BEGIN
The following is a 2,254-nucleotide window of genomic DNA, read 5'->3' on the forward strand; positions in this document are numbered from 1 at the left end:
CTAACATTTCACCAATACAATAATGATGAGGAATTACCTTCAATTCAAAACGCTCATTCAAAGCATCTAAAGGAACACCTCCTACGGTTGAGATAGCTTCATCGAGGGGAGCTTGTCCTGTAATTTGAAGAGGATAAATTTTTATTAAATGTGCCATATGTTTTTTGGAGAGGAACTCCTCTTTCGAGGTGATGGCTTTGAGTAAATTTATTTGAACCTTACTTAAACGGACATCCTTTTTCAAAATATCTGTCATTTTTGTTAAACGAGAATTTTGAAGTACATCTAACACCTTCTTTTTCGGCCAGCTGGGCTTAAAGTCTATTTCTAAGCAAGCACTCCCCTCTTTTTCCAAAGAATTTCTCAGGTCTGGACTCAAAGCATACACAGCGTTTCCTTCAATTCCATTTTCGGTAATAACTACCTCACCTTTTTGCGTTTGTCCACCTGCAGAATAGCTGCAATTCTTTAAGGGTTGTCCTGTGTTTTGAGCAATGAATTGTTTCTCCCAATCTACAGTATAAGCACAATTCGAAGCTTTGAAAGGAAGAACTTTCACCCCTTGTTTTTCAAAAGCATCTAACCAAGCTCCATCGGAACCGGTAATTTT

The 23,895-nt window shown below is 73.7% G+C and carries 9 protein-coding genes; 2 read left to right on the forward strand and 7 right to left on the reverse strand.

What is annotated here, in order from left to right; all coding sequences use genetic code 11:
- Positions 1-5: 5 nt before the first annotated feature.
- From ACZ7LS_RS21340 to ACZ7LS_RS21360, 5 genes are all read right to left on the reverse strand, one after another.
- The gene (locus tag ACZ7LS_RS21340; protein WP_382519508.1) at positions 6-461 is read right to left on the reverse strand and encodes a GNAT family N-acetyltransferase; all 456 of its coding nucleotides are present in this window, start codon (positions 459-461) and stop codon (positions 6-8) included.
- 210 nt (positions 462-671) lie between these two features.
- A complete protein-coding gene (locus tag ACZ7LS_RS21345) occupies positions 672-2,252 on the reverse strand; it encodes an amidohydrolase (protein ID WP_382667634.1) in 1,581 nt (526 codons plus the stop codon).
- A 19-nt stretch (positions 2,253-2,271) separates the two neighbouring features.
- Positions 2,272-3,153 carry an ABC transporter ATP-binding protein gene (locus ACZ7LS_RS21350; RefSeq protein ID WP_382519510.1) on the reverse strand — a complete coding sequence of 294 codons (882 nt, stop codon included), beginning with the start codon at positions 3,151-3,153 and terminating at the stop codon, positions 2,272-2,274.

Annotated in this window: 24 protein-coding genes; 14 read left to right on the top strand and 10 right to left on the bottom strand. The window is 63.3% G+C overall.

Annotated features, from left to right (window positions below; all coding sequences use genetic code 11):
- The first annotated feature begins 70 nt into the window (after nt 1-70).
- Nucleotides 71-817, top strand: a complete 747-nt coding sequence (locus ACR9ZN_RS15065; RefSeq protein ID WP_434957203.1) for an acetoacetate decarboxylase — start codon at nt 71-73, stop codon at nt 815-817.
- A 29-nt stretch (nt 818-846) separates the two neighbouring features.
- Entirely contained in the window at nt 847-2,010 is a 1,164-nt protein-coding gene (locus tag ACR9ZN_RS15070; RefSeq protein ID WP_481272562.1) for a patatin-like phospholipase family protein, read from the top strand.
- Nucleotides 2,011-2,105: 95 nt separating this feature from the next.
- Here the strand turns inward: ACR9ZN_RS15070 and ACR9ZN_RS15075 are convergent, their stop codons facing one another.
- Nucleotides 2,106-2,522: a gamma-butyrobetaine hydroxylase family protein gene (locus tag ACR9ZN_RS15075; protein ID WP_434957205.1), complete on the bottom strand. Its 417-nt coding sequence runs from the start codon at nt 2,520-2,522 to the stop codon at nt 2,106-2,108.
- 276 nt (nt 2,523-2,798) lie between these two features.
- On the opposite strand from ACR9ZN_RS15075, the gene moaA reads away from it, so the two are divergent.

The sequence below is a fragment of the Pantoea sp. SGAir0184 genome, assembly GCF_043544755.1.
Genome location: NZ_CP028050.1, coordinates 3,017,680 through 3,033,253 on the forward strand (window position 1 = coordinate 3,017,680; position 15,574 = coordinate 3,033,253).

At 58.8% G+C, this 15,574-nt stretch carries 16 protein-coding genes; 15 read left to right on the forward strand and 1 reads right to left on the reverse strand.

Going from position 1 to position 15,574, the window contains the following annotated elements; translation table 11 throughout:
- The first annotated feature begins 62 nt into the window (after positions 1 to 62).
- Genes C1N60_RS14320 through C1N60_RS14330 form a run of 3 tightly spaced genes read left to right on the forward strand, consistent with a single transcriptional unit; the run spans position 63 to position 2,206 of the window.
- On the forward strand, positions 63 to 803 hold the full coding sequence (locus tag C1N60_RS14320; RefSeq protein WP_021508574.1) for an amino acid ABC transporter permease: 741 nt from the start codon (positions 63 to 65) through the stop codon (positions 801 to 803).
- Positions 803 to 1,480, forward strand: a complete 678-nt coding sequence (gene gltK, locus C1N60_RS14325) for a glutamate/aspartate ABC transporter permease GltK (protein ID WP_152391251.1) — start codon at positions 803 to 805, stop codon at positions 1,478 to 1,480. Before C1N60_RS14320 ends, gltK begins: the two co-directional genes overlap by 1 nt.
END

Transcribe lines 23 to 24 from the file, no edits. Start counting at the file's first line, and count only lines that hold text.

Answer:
The sequence below is a fragment of the Pantoea sp. SGAir0184 genome, assembly GCF_043544755.1.
Genome location: NZ_CP028050.1, coordinates 3,017,680 through 3,033,253 on the forward strand (window position 1 = coordinate 3,017,680; position 15,574 = coordinate 3,033,253).